Friday, January 29, 2010

Truly Legendary

Concert Review

Buddy Guy
Opening: Moreland & Arbuckle
Buddy Guy's Legends, Chicago
January 28, 2010

I have long appreciated the greatness and legacy of Buddy Guy--the greatest living bluesman and a guitar genius whose influence on Hendrix, Clapton, Page, Beck and others clearly helped shape rock & roll. Every January, he does a residency at his Chicago club, Buddy Guy's Legends, and I've attended 4 of those shows plus a Ravinia gig, but until last night I had not seen him live since 2006.

For while his mind-blowing guitar work alone has always been worth the price of admission, his past shows have been a mixed bag. Typically, they have opened strong, but about halfway into a normal 90 minute set, he would usually start fiddling around with songs by (or made famous by) one of his disciples and then go into a long-winded dissertation about how he has largely been overshadowed. In my mind, his habitual whining diminished his otherwise amazing act.

But having seen other blues players over the years and being reminded just how exceptional a musician Buddy is--with his appearances in The Rolling Stones' Shine A Light movie and on the recent Rock & Roll Hall of Fame Concert only bolstering that opinion--I thought I should try to get to another of his Legends' shows, especially as it seems every year the club is said to be on the verge of closing (according to Buddy, this year it actually is, but only to move to a larger venue down the street).

Boy am I glad that I went. First of all, I was lucky to get a ticket for last night's show just a few weeks ago, after most of his 16 shows were already sold out. And fortunately, given that I was in the club for 5 hours, I was able to get a seat, at a table with a seemingly platonic couple, who seemed nice but didn't really talk to me. To get the evening of music started, as is the norm, someone (whose name I didn't catch) was playing some acoustic blues. And I ordered a Blackened Catfish Po'Boy off the Bayou-flavored menu (Buddy is from Louisiana). It was pretty good, but not in itself worth the visit.

At 9:00 came the opening act, which varies every night of the residency. It was a trio of white guys from that blues hotbed, Wichita, Kansas, called Moreland & Arbuckle. I had never heard of them before, but I was very impressed. They played a great blend of originals and blues covers (and a Tom Waits song), all of which sounded really good and went over well with the crowd. They have a new album out at the end of February and I plan to check it out.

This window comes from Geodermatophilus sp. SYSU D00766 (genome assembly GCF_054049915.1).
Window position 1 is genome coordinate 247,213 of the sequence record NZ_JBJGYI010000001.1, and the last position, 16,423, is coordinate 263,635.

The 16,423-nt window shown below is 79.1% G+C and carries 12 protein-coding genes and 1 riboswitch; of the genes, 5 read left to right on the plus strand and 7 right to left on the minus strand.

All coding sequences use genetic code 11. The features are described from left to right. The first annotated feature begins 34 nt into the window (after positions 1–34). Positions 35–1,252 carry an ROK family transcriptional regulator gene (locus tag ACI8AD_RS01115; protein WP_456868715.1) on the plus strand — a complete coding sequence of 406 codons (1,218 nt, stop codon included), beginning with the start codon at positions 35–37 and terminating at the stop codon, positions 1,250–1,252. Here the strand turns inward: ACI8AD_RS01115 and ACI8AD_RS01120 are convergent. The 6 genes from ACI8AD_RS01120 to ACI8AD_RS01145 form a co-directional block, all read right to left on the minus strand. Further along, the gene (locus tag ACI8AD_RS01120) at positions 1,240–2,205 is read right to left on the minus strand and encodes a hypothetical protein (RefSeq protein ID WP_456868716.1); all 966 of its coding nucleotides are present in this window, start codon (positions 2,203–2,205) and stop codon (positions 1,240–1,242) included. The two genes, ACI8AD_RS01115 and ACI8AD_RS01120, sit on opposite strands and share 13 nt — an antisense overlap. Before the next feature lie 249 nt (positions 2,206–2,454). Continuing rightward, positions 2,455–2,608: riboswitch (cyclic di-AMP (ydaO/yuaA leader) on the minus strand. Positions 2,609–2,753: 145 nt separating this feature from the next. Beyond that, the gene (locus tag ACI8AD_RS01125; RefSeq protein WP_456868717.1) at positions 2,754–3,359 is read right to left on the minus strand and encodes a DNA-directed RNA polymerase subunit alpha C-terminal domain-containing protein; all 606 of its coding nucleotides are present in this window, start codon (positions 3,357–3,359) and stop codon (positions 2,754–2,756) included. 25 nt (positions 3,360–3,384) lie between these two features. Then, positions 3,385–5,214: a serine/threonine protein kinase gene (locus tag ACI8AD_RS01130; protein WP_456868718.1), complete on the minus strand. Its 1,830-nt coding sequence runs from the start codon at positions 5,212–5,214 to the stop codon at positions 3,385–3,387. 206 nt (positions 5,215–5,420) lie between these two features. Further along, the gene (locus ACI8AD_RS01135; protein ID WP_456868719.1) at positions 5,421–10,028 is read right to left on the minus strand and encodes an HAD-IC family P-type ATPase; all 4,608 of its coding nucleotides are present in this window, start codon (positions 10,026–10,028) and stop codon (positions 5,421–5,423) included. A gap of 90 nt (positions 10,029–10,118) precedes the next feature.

Then, at about 10:30, came Buddy with his backing band. From the first note, the ever-stylish Guy was wailing, and for over 100 minutes, he didn't really let up. His guitar-playing sounded as great as ever. In fact, as someone who has seen Clapton, Page, Beck, Van Halen, Anastasio and myriad other guitar heroes, I don't recall ever having been as impressed by anyone's playing over the course of a full show.

And although he made a few genial comments to the audience, and late in the show did dabble in emulating Clapton (Strange Brew, Sunshine of Your Love) and Hendrix (Voodoo Chile, which brought goose bumps), he never filibustered. He just played, including as is his custom, on a trek around his club, during which I caught this close-up.

In fact, the only respite he took from singing and really letting the fretboard rip, turned out to be a real highlight. Buddy relayed how a few years ago he was playing a gig in Massachusetts when a guy asked if his 8-year-old son could play with him. Buddy humored the guy, but then was blown away by the kid, a blues prodigy named Quinn Sullivan (beyond my clip below, you can find many more on YouTube).

Quinn is now the ripe old age of 10 (nearly 11) and was in town to open Saturday night's show (the last of the residency), so Buddy brought him up to play a bit last night. Beyond the wistful realization that I will never in my life be able to do anything as good as this kid plays the guitar, I and the rest of the crowd were truly amazed. Quinn sang two songs and then jammed with Buddy on a third, which is when I clandestinely captured this video:

After the show, I bought Buddy's latest album, Skin Deep, which Buddy signed along with a free souvenir laminated pass. The album sounds really good, and Buddy revealed that he (and Quinn) will be playing at Clapton's as-yet-unannounced Crossroads Guitar Festival on June 26 at Toyota Park. I think I might have to go to that, but even if not, last night was a show I won't soon forget. Thanks Buddy; you're a true legend.

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